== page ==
Formal lawns, made of short, well maintained grass first appeared in France in the 1700s, and the idea soon spread to England and the rest of the world. Unfortunately the maintenance of these lawns was rather labour intensive and inefficient with labourers using scythes, sickles or shears to hand-cut the grass. Employing scythes-men was expensive, so a trimmed lawn was mainly for the rich and quite a status symbol!
Whilst the lawn has been around for a while as a garden concept the mower is a totally modern invention. The first mechanised lawn mower was invented in 1830 by Edwin Beard Budding, an engineer from Stroud. Initially, Budding had intended the machine to be used for grand estates and sports grounds, however through his invention the lawn, as a garden feature, became popular within the middle classes.
These early machines were all made of cast iron and featured a large rear roller with a cutting cylinder. Cast iron gear wheels transmitted power from the rear roller to the cutting cylinder. So effective was the design that in essence the cylinder mower is still very similar today. Budding’s mower was based on a simple but effective design. A series of linear, gently curving blades fixed to a horizontal cylinder (or reel) passes over a fixed bottom blade. As the mower is pushed forward, the rotation of the rear roller drives a series of gears that spin the cylinder at much increased speed, ensuring a high rate of cuts as the grass is flicked up into its path. The combination of spinning cylinder and rear roller has the added benefit of leaving a natty stripe on the lawn.
By the 1850s, Budding’s early patents had lapsed and other companies were able to introduce their own machines; machines became lighter and quieter with gear or chain drives and grass collection boxes as optional extras. Many of the models produced in this period by companies such as Thomas Green & Son of Leeds, Shanks of Arbroath and Ransomes continued in production well into the 20th century.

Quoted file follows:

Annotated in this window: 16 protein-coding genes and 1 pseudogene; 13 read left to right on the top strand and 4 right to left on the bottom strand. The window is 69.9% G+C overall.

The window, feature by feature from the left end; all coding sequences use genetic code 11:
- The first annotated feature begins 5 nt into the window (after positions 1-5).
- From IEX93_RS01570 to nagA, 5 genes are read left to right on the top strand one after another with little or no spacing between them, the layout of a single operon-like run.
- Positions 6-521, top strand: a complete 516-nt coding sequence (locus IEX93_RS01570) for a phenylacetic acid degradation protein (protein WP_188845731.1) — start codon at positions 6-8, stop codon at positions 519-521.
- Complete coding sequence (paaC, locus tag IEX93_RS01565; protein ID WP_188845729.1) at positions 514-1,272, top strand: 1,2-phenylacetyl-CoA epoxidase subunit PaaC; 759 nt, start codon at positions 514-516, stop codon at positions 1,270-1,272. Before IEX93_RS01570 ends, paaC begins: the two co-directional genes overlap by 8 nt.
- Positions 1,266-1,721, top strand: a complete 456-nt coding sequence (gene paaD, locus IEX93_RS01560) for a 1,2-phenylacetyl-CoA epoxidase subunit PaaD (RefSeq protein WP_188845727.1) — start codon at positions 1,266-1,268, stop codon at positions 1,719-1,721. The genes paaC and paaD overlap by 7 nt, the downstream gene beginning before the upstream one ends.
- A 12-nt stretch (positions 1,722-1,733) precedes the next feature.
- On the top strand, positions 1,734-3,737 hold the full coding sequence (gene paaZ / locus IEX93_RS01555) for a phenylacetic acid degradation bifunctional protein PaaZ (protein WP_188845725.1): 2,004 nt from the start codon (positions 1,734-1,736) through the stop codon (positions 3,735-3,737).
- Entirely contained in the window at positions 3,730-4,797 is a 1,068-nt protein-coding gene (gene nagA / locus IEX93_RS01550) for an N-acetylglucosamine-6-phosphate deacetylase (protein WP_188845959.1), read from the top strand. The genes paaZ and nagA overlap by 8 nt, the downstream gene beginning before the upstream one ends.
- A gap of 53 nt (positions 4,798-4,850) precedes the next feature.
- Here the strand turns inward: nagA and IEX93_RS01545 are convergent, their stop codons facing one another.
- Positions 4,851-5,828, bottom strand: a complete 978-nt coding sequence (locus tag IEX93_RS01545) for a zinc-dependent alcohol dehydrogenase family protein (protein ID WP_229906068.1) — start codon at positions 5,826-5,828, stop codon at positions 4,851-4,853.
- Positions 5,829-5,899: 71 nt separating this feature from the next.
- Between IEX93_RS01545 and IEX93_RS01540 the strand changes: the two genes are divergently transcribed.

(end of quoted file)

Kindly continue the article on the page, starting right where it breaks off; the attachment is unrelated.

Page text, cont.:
Motorised mowers appeared in the 1890s as lightweight petrol engines and up to the First World War Ransome, Sims and Jefferis led the market. The period immediately after World War One saw an unprecedented growth in lawn mower production as people moved to suburban housing with small gardens.
One of the most successful companies to emerge during this period was ATCO and the production of their motor mower launched in 1921 was a huge success. In 1921 they initially produced 900, 22 inch cut machines costing £75.00 each, within five years their annual production had increased to tens of thousands, prices were cut, making them available to the public at an affordable price and a range of different models became available.
Over the years as mower technology has advanced, various innovations have been added. Today there are many factors to consider when buying your lawnmower from the size of your lawn, roller, rotary, petrol, electric, battery, hand propelled or self-propelled, grass collecting or mulching. Speak to your local garden machinery dealer who will be best placed to advise you.